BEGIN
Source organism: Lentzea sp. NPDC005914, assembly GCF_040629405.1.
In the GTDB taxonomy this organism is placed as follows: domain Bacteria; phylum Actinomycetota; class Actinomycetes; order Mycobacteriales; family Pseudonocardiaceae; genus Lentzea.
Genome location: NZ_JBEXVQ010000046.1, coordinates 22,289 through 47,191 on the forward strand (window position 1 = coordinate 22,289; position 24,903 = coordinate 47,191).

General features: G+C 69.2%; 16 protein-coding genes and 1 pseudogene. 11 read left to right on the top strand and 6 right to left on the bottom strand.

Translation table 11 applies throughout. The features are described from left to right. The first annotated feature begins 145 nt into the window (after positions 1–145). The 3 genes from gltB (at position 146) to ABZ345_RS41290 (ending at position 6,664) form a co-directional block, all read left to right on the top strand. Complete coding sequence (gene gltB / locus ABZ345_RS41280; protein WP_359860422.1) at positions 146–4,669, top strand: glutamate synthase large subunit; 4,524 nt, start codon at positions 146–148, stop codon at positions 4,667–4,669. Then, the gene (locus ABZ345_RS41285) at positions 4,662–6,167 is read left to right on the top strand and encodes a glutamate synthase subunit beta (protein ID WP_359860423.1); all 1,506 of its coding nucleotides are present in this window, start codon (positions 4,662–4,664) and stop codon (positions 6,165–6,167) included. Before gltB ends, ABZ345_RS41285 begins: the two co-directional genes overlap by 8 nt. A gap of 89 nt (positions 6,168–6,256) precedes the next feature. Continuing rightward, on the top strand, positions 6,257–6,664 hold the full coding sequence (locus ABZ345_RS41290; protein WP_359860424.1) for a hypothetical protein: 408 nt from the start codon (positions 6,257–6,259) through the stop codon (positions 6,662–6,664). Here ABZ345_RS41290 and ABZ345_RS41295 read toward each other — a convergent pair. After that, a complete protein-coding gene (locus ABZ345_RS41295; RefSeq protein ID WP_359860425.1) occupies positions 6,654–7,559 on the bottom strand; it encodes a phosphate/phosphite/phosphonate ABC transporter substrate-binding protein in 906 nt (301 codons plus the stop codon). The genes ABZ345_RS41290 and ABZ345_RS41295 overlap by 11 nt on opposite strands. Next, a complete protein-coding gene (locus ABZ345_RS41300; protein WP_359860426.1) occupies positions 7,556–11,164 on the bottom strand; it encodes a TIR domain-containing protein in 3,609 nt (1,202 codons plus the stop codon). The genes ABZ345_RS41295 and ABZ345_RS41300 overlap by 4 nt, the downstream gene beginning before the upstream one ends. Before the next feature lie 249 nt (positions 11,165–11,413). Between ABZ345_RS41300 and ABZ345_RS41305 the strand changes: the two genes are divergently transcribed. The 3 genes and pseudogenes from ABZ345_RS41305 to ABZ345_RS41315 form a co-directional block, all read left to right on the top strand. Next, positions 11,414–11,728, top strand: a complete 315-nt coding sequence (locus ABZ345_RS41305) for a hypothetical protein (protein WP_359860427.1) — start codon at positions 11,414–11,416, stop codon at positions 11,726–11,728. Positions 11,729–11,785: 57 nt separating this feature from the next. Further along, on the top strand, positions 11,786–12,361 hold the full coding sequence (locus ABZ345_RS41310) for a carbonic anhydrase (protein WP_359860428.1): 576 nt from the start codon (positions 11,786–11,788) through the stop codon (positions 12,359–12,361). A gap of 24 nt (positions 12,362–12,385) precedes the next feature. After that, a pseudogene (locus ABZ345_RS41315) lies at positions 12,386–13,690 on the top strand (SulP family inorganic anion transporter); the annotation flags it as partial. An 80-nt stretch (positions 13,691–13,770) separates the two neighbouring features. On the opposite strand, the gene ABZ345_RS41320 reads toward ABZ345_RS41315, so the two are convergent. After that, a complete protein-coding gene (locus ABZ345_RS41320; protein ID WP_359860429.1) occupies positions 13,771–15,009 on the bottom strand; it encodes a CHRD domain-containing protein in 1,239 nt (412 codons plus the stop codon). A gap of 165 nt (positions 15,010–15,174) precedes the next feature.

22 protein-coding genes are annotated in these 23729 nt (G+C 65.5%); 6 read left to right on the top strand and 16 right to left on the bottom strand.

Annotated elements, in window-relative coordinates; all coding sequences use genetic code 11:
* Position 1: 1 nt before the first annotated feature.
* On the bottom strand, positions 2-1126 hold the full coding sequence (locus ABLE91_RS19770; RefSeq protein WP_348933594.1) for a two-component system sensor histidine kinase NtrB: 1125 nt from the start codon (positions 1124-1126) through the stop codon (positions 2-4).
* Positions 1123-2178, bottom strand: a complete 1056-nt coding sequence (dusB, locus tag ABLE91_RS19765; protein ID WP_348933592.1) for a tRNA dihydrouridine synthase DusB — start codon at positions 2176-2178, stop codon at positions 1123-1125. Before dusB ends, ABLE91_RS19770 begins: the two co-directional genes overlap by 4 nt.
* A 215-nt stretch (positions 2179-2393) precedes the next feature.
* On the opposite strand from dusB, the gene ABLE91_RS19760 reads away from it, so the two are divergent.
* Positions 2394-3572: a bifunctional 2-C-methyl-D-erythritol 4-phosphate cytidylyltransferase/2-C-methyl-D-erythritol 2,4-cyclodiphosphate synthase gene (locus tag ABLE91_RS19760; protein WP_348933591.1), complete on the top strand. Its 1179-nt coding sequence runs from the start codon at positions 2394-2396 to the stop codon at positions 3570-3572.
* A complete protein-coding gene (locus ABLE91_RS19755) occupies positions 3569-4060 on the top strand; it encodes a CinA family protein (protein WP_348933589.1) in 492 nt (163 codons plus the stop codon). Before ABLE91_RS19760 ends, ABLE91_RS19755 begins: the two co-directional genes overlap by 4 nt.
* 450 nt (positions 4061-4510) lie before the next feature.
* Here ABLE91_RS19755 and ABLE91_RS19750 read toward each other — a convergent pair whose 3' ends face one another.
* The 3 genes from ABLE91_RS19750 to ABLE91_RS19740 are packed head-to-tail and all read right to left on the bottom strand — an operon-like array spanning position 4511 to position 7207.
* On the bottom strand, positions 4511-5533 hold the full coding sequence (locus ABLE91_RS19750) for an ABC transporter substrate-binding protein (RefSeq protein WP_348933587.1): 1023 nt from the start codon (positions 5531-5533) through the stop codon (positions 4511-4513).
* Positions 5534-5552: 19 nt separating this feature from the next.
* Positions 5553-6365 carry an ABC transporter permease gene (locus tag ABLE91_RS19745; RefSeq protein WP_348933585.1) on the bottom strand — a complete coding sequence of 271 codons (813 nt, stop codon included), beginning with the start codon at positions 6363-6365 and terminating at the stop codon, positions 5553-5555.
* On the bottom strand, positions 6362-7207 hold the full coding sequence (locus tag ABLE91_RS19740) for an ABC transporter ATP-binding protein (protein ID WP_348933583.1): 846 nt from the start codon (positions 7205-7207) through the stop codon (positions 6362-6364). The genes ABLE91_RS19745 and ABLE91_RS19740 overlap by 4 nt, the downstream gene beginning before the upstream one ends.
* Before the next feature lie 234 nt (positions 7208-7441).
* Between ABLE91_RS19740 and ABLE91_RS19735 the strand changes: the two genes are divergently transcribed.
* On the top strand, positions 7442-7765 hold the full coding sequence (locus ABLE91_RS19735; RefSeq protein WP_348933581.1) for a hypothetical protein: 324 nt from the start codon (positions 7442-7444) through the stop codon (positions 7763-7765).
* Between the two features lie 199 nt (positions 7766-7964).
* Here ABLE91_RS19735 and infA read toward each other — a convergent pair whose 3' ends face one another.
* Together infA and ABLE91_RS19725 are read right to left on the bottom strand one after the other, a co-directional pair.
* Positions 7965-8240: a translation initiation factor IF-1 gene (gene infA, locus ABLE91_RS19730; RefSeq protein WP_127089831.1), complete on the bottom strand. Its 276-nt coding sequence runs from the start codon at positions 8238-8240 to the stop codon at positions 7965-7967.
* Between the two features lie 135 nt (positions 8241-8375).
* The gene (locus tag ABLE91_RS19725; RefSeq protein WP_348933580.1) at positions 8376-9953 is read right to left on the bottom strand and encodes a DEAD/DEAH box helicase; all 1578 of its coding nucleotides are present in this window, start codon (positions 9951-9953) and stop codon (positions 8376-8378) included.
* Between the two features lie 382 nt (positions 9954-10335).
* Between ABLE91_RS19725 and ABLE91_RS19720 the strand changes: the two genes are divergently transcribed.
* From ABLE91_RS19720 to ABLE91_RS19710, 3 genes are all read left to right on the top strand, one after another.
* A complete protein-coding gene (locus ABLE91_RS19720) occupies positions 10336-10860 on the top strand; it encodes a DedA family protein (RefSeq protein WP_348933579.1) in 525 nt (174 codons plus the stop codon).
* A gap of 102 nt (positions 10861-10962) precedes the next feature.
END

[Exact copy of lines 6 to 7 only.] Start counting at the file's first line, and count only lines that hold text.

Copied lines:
22 protein-coding genes are annotated in these 23729 nt (G+C 65.5%); 6 read left to right on the top strand and 16 right to left on the bottom strand.

Annotated elements, in window-relative coordinates; all coding sequences use genetic code 11: